I just made up those nicknames that never were. What happened then is how Falconer was forced to return to earth and yet so admirably, graciously, realistically accepted his clipped wings and walked away.

So yes, for me and my “injuries” and their awful “consequences”? I should just keep my big mouth closed.

I Got a "Hink-Pink" for an "Unfeeling Digit."

JAN

9

2009

10:37 am

Friday, January 9, 2009

Meters rowed: 8,471
Time: 40:00
Pace: 2:20-21
Total meters rowed:  241,787

Fair warning: The payoff here  isn’t going to be worthy of the buildup, which is going to be sorry enough anyway.

So, iiiiiiiiiiif you’re still reading: Ever play a rhyming word game called “Hink-Pink.” You give a cryptic clue for a “Hink-Pink,” where each word is one syllable and they rhyme?  A Hink-Pink for an unhappy boy is a “Sad Lad,” that sort of thing? A Hinky-Pinky is two rhyming two-syllable words, a Hinkidy-Pinkidy two three syllable words and so on? We used to play Hink-Pink with my mom and dad all the time, especially when we were camping.

So: I got a Hink Pink for an unfeeling digit.

Today’s row? In a word, “Brrrr…..” Before I sat down on the Concept2, I threw open the garage door in an ill-advised face-off with the temperature: 27 degrees, according to the thermometer on our Audi Allroad, which I turned on afterward just to check. I warmed up soon enough on the row and it was actually quite pleasant. “Bracing,” let’s call it. My hands, on the other hand, are still screaming at me. My fingertips stung start to finish. Every so often, mid reach, I’d release one hand and quickly clench-unclench in an attempt get the blood out there to the extremities. Never happened.

The sick part is I kind of enjoyed it. Really. The man and the challenge and all that. (“The Man and the Challenge”! That was the name of a TV show from when I was a kid. Seriously, I remembered that just as I was typing it. Maybe it’s because I have recently written a memoir — hey, it’s been a long time since I blatantly plugged — but I love the way memory works.)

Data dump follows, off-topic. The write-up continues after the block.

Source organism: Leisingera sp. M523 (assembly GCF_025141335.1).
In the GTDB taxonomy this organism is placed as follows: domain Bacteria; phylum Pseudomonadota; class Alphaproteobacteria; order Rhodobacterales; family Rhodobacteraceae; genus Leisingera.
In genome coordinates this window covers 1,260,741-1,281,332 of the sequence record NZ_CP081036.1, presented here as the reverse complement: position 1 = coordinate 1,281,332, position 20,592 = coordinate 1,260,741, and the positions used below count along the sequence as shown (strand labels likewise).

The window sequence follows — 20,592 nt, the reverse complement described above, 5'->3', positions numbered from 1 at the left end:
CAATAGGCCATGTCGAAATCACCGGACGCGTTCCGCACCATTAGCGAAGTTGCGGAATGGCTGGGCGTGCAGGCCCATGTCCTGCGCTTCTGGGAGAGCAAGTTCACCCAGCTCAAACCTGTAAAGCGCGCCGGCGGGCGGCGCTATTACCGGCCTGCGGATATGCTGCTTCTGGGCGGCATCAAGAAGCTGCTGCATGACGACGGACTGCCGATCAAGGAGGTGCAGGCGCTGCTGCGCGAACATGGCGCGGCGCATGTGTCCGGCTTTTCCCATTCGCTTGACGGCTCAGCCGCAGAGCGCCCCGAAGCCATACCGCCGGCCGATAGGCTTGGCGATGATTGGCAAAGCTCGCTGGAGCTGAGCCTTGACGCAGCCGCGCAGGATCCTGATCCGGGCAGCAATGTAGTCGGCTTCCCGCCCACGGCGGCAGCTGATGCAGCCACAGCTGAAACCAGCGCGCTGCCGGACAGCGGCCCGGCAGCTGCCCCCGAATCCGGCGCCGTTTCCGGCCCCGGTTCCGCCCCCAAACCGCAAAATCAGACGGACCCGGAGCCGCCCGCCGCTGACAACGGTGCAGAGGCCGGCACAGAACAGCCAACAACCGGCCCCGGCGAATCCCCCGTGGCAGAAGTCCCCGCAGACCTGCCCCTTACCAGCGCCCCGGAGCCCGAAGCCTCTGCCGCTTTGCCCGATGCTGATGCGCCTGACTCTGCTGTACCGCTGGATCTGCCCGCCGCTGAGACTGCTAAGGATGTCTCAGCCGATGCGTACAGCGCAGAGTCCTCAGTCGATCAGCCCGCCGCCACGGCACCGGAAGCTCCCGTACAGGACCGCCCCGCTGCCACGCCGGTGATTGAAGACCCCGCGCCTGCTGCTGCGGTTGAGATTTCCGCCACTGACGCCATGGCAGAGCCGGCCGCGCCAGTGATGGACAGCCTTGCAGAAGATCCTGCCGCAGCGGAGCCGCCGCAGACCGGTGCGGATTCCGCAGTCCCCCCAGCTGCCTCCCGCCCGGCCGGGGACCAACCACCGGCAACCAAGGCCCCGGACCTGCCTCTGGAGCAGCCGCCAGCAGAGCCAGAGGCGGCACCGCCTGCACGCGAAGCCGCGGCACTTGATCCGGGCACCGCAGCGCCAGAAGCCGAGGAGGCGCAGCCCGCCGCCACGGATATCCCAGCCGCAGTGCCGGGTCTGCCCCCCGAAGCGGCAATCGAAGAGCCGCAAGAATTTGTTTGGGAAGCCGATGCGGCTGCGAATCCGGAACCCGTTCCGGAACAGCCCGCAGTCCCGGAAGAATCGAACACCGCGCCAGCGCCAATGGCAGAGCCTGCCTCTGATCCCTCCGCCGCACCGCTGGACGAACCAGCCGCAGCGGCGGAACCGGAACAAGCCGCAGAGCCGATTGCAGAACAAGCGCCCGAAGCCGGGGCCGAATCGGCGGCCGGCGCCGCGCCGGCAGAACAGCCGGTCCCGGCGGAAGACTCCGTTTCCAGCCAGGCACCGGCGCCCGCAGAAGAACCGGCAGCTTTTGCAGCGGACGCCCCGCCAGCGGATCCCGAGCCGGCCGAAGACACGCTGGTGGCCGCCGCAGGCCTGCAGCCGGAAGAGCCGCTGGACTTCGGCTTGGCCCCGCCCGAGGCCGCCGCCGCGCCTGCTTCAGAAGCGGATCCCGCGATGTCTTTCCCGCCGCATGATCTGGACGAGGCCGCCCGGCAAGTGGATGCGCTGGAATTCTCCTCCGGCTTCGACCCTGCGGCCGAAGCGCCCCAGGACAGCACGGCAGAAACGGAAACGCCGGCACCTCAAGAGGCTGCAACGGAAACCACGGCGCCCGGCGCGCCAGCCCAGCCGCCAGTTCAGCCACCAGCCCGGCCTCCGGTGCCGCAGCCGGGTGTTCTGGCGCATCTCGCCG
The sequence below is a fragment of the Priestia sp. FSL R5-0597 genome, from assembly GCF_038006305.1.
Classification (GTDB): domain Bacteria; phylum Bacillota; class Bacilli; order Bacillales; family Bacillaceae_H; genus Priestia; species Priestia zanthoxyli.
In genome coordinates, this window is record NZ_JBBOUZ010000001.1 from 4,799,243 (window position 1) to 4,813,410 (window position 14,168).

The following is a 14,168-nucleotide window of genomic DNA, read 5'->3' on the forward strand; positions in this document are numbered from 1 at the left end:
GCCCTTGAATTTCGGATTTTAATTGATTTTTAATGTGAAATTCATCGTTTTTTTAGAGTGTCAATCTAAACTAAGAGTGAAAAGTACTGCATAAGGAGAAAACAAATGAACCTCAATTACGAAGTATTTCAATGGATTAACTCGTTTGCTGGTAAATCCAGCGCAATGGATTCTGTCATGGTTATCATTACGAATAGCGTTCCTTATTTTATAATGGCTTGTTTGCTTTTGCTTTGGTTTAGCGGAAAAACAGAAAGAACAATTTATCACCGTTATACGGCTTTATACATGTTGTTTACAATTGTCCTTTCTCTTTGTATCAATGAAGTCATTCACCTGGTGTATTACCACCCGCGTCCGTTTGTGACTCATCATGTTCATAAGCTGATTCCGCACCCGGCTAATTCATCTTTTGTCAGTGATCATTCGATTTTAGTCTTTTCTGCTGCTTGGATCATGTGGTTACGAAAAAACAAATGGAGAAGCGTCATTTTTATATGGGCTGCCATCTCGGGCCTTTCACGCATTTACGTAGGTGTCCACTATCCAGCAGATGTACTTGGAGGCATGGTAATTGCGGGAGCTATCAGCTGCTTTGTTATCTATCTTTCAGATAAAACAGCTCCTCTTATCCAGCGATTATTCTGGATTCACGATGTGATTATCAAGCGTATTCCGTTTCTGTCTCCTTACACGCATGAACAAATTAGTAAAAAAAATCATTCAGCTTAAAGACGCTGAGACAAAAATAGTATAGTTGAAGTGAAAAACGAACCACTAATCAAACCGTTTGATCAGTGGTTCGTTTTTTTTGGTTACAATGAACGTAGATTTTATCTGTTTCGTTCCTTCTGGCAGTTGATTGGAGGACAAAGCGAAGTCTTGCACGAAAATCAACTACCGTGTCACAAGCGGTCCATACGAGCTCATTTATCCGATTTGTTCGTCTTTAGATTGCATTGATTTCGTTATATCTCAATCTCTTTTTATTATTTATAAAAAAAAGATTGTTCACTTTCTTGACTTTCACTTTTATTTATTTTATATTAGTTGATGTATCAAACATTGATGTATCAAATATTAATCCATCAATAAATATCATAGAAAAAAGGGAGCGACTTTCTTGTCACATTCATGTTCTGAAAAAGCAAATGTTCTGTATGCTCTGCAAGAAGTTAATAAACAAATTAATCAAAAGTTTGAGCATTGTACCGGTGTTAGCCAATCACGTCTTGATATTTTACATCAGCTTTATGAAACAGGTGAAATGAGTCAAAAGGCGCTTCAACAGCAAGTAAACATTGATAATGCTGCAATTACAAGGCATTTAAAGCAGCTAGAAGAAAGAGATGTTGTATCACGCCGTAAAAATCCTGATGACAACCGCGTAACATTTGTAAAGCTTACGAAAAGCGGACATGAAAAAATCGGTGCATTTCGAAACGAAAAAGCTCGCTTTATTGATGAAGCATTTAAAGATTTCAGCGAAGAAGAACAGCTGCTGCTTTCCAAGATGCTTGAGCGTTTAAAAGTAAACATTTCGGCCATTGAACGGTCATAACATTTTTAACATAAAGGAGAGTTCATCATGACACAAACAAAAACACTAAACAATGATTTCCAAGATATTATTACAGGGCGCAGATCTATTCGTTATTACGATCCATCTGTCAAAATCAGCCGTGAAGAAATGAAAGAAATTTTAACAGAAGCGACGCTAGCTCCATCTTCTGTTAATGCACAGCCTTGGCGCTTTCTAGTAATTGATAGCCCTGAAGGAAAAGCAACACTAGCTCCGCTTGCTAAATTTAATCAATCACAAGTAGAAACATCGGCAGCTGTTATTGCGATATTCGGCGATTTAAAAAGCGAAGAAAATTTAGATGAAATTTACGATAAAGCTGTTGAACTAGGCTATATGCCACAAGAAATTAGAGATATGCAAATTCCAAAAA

Anyway, yeah, sick. I’m rowing away and my fingertips are screaming at me and I’m figuring somehow or other that this all raises my workout to the stuff of legend. Geesh. 

Oh, right, yeah:  A Hink-Pink for an unfeeling digit? A “Numb Thumb.” Hey, I warned ya.

Back Home in Pennsylvania*

JAN

6

2009

10:13 am

Tuesday, January 6, 2009
Meters rowed: 5,481
Time: 25:00
Pace: one-minute sprints at sub-2:00, sub-1:55, at minutes 5, 10, 15 & 20
Total meters rowed: 233,316

DATELINE: YORK, PENNSYLVANIA – Yes, we are back in York now after two weeks up in Brooklyn, N.Y., for the holidays. Back here in the city that prides itself as the First Capital of the United States. Which, actually, isn’t exactly really true, though it’s close enough to make the claim and whose going to bother arguing it now anyway except maybe this guy?

Being back means, among other things, that I’m back in my boathouse/garage, the Woodspring “River” flowing in front of me. (It’s really just Woodspring Lane, the street in front of my house, as this blog entry explained.) Have I mentioned before how much I love this boathouse/garage of mine? Even more so now after having done my workouts in Brooklyn with the Concept2 stuffed into a third-floor overheated bedroom in our house in Boerum Hill. Here in York I can throw open the garage door no matter the temperature (we’ve got snow on the way today, says Weather.Com), and with my breath coming in puffs and my finger tips tingling in the cold I take off down the Woodspring.

Hey, you need to find your motivation where you can. It is good to have the rowing machine, and me, back where it, and me, belong.

Still, for all that back-home-let’s-go emotion, I almost almost almost didn’t work out today, and once I got to the machine I almost almost almost didn’t go for my planned sprint workout. Two days ago while cooling down and stretching out I slightly pulled my right groin. Didn’t think a whole lot of it, really. I figured the straight-ahead motion of rowing wouldn’t aggravate it, but it did. This a.m. I could feel it, just a touch, with every stroke. My biggest worry was that I’d alter my motion — on purpose or not — to try to compensate. An eventuality that has screwed up better athletes than me. I don’t think I did, so I am not worried. Or at least I am almost not worried. Because this is something, I’d have to say, I hadn’t planned on, even thought of, going into the C.R.A.S.H.-B. Sprints: That I might get hurt.

*With apologies to Jim “Gomer Pyle” Nabors